Einstein continued working in all three fields explored in his 1905 papers and made important contributions to other fields, but he increasingly sought to expand special relativity to include the effects of acceleration. He found the key to this problem in principle of equivalence, by which gravitational mass (mass related to having a gravitational field) is indistinguishable from inertial mass (mass of accelerating in empty space). This means that there is no difference between the effects of standing on Earth and accelerating at approximately 9.8 meters per second squared.
His theory, now known as the General Theory of Relativity, was published in late 1915. He later said of the labor behind devising this remarkable theory
The years of anxious searching in the dark, with their intense longing, their alternations of confidence and exhaustion, and the final emergence into light--only those who have experienced it can understand that.
In the universe of relativity, space and time were no longer separate entities but rather different aspects of a four-dimensional continuum called space-time. Although space and time as separate entities are relative, space-time is absolute. It's a little difficult to picture a four-dimensional continuum considering we live in a three-dimensional universe, but don't worry. You don't need to know what it looks like to know how it works. Just imagine an ordinary coordinate system with the three normal space coordinates (x-, y-, and z-) with an extra coordinate for time.
While special relativity was primarily concerned with submicroscopic physics, general relativity was concerned with the macroscopic effects of gravitation, the realm of astrophysics and cosmology. The gravitational field equations were similar to Maxwell's equations in that they remained in the same form in all equivalent frames of reference. This property of the field equations effectively predicted the observed perihelion motion of Mercury. Einstein's original form of General Relativity has been verified many times since it's conception. In 1916 Einstein expanded his Special Theory to include the effect of gravitation on the shape of space and the flow of time. This theory proposed that matter causes space to curve.
Here we go with the extra dimensions again. "How can space curve?," you might ask. Well, imagine the surface of a sphere (a ball-shaped object). The surface itself is two-dimensional (flat and thin like a piece of paper with two possible directions to go, horizontal and vertical), right? But it's curved around a three-dimensional space, the shape of the sphere. The same thing happens with three-dimensional space, only it curves into a higher-dimensional hyperspace. This hyperspace contains extra dimensions of space (specifically, six), not to be confused with the time dimension of space-time. Of course, we can't see the extra dimensions. Imagine two dimensional creatures living on the surface of the sphere. They go about, doing their daily business, totally unaware that their world is bent into the third dimension, but even if they knew, they couldn't see it. All they see are flat shapes and lines, just like all we see are flat images. Of course, the different images from our two eyes give our brains a sense of depth, but our field of vision is two-dimensional, like a movie screen.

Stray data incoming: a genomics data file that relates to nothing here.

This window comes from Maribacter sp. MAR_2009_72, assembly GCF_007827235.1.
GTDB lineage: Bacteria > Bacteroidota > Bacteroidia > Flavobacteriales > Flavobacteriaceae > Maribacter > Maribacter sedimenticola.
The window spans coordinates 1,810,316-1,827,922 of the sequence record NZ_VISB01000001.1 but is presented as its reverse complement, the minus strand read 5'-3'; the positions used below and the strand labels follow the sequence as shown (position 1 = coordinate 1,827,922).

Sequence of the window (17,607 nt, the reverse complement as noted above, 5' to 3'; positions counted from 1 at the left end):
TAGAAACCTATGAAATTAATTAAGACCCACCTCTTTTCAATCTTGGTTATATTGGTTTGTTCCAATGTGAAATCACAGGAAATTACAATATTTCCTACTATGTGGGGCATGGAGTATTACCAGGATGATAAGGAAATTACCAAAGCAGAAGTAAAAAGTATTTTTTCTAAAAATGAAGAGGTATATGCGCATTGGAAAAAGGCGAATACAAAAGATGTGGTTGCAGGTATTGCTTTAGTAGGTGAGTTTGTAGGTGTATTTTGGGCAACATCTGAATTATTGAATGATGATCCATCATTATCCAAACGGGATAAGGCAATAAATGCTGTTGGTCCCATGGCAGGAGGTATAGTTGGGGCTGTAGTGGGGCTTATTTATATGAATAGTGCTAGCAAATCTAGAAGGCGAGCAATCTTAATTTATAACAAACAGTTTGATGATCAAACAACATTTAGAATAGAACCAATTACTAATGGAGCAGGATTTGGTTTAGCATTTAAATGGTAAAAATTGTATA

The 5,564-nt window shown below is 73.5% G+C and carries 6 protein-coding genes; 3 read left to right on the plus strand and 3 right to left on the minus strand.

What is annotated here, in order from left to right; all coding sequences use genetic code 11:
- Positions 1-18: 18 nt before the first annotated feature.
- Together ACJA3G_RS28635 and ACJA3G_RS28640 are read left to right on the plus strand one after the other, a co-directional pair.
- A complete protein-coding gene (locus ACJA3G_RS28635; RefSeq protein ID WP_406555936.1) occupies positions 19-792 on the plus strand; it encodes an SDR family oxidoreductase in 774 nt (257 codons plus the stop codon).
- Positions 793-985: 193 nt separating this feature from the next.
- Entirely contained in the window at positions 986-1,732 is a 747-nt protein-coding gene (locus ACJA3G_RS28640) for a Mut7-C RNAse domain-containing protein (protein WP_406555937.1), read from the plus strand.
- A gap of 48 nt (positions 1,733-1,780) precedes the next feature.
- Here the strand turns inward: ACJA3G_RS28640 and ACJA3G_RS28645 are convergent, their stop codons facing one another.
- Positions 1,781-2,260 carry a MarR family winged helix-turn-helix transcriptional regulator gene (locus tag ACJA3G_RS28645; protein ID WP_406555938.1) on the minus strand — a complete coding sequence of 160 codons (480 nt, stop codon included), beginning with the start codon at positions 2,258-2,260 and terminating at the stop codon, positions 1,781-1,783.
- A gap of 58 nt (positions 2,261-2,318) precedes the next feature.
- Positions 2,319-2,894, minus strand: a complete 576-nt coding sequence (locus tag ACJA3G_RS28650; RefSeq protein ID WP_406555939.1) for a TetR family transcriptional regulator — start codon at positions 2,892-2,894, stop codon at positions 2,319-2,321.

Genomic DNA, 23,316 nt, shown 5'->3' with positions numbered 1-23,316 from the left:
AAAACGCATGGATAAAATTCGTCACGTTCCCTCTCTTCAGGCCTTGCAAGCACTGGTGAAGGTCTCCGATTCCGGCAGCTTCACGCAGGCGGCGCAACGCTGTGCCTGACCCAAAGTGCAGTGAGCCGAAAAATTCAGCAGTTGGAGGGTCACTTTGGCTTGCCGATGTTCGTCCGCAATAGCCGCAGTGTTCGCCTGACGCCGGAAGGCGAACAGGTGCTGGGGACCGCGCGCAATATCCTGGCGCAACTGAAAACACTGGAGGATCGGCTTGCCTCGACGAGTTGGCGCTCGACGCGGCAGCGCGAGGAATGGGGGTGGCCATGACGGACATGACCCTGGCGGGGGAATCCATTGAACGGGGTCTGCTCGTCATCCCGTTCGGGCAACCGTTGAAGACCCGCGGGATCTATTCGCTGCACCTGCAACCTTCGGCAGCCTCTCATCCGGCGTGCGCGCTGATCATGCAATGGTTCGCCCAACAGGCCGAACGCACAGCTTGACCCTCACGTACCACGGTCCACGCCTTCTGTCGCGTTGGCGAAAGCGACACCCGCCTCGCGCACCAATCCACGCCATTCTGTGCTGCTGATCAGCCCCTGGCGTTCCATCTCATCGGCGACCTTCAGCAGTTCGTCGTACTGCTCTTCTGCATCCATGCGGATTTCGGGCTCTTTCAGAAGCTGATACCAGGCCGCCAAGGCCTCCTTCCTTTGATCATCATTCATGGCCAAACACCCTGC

Now that we've established the concept of hyperspace, lets find out how this curvature works. The two dimensional beings could discover that their world was warped into the third dimension by moving continuously around the sphere. Eventually, they'll be back where they started. Knowing that they could never end up back where they started by going in one direction along a perfectly flat two-dimensional surface (like the top of a table that extends forever), they conclude that their world is imbedded in a three-dimensional space.
In our three-dimensional world, Newton's first law of motion says that objects that are moving in a straight line tend to stay moving in a straight line, without outside influence, that is. But as we know, a massive objects possesses a mysterious force called "gravity" that draws other objects towards it. Einstein had a different way of looking at this so-called "gravity." Instead having a force, large objects warp the space around them, thus drawing smaller objects towards them.
An easy way to illustrate this effect is by using embedding diagrams. Let's picture a large, stretched rubber sheet. Now, let's put a very massive object, let's say, a large iron ball, on it. The weight warps the rubber sheet, so a smaller object, like a ball bearing, will roll towards the weight when placed on the sheet. We have to remember, though, that this embedding diagram does not represent our ordinary space. It is just a model that shows the curvature of our space in comprehendible terms. In Einstein's universe, a very massive object, like a star, warps the space around it, making smaller objects, like planets, move towards it. This explains why the planets move in ellipses around the Sun instead of just going straight.
Gravity and Time
The equations of General Relativity also predict another interesting effect: gravitational time dilation . Einstein first dwelled upon this idea that gravity affects time (or at least the measurement of time) in 1908, before General Relativity was completed. This may sound daunting, but it simply means the slowing down or "dilation" of time by gravity. Because of space and time's fundamental connection, the distortions caused by very massive objects change both space and time. Thus, at the same time that the warped spacetime alters the paths of objects in its vicinity, it also changes the time.